Far far away, all the way back in the seventies, I invented a mancala game called The Glass Bead Game. It introduces beads of different values that can be captured with beads of zero-value. They are called 'gems' and 'stones' and only gems can be captured while only stones can capture. Compared to existing mancala games the material has been drastically reduced, with only two rows of five pits that initially hold two beads per pit, a stone and a gem. The game introduces a fundamentally different approach to mancalas.

Most regular mancalas have one track with a north- and a south side, in which pits are chosen on a player's own side and the content, the beads, are distrubited in one direction over the whole track. The Glass Bead Game is no exception.

I did actually consider changing this topology several times in the past, but it was only after Mike Zapawa tried to rekindle interest in the mancala family of games at the BGG Abstract Games Forum that I gave it some serious thought.

 So I returned to an old idea of different intersecting tracks and at a certain point it occured to me that I could give players an actual choice of which track to take. That was the clue and instead of two rows of five pits I suddenly saw four rows of four pits, that is: a regular 4x4 board of pits. Shakala is a kind of Glass Bead Game 2.0. It introduces another generic change that in principle can be applied to most mancalas: a double track at both the North and the South side with two 'fork pits' where players may choose which track to follow. To sow a 'house', a pit with enough beads to go all the way around for a multiple capture, a player can in principle choose between four tracks: inner-inner, inner-outer, outer-inner and outer-outer.

If you follow the little black arrows between the pits in the above initial position, you see that the general direction is anti-clockwise, left to right for each player on their own side. Fourteen pits have one incoming and one outgoing arrow, while the H- and h-pit, have two incoming arrows and the E- and e-pit, have two outgoing arrows. The latter are the 'fork-pits' where the app gives the choice to proceed on either the inner- or the outer track. The complete outer track is four pits longer than the inner one.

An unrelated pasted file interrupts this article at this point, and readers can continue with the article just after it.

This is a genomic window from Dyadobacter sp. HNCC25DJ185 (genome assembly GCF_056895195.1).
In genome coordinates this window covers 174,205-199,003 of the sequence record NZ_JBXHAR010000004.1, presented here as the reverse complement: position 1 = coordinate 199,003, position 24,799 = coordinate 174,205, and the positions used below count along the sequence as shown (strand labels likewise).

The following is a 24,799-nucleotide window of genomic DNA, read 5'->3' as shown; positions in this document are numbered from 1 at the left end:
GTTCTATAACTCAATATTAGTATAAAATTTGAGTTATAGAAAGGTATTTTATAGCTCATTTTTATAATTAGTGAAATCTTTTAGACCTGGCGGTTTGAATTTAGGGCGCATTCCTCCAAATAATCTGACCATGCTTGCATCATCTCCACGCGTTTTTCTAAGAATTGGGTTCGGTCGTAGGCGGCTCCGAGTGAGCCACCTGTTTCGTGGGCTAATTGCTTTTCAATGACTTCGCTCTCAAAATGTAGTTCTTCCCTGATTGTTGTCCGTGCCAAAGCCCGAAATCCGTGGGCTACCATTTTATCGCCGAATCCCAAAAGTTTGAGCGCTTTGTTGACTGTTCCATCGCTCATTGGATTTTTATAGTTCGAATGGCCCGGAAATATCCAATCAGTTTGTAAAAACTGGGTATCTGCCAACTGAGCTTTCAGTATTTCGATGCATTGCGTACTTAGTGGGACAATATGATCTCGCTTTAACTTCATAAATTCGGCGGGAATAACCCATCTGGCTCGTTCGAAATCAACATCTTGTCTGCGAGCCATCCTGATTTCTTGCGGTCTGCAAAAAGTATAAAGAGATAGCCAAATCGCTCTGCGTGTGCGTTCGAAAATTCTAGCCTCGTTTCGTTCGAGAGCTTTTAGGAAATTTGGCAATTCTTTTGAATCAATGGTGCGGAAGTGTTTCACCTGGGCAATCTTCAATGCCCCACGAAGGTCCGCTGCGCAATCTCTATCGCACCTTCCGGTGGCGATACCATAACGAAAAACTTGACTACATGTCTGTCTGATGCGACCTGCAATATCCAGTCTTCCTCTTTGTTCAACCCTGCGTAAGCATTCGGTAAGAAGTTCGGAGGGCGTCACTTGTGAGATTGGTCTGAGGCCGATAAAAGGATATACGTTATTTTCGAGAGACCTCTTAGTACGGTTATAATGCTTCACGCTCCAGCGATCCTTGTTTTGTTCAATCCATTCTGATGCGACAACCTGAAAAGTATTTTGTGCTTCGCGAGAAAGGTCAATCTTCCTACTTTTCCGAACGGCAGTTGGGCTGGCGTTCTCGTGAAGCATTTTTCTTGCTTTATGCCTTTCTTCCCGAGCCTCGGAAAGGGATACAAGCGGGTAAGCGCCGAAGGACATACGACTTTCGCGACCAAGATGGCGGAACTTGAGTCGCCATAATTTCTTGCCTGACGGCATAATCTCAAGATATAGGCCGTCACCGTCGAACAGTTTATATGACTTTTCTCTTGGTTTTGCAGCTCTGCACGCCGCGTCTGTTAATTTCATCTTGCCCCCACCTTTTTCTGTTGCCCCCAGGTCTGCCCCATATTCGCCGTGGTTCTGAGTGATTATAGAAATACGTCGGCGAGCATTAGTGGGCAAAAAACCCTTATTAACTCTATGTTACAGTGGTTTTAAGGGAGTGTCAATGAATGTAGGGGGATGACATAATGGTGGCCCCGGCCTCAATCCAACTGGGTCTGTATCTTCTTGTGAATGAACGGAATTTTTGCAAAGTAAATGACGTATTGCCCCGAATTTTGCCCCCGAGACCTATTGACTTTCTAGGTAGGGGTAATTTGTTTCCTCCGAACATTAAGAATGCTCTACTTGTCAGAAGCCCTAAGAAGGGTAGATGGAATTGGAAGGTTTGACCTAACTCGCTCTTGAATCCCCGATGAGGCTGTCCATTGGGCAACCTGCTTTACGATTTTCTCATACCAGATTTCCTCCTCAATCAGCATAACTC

The consequences
These are far from cosmetic. As in the Glass Bead Game, Shakala strategy revolves around building a 'house', a pit that has enough beads to sow a full round and end up sowing into pits of the opponent's side for the second time, to harvest the gems that were sowed during the first time or, indirectly, an amount of gems from the opponent's pits, at the moving player's choice.

The most obvious pit by far for a house is the last one before entering the opponent's side. That way there's maximum room behind it for tempo manoeuvring. Which track to choose may depend on the number of beads in the house: the inner-inner track needs from 8 to 11, the outer-outer from 12 to 17 and the intermediate tracks both start at 10 and go belly up after 13 or 15, depending on which of the two is taken. Since these numbers overlap, a single house can be aimed at more than one pit. That is a difference with single-track mancalas, including the Glass Bead Game, the importance of which cannot be overestimated. It turns a deep but rather one-dimensional strategy into a layered one that lifts Shakala into the realm of truly great strategy games.

A two storey house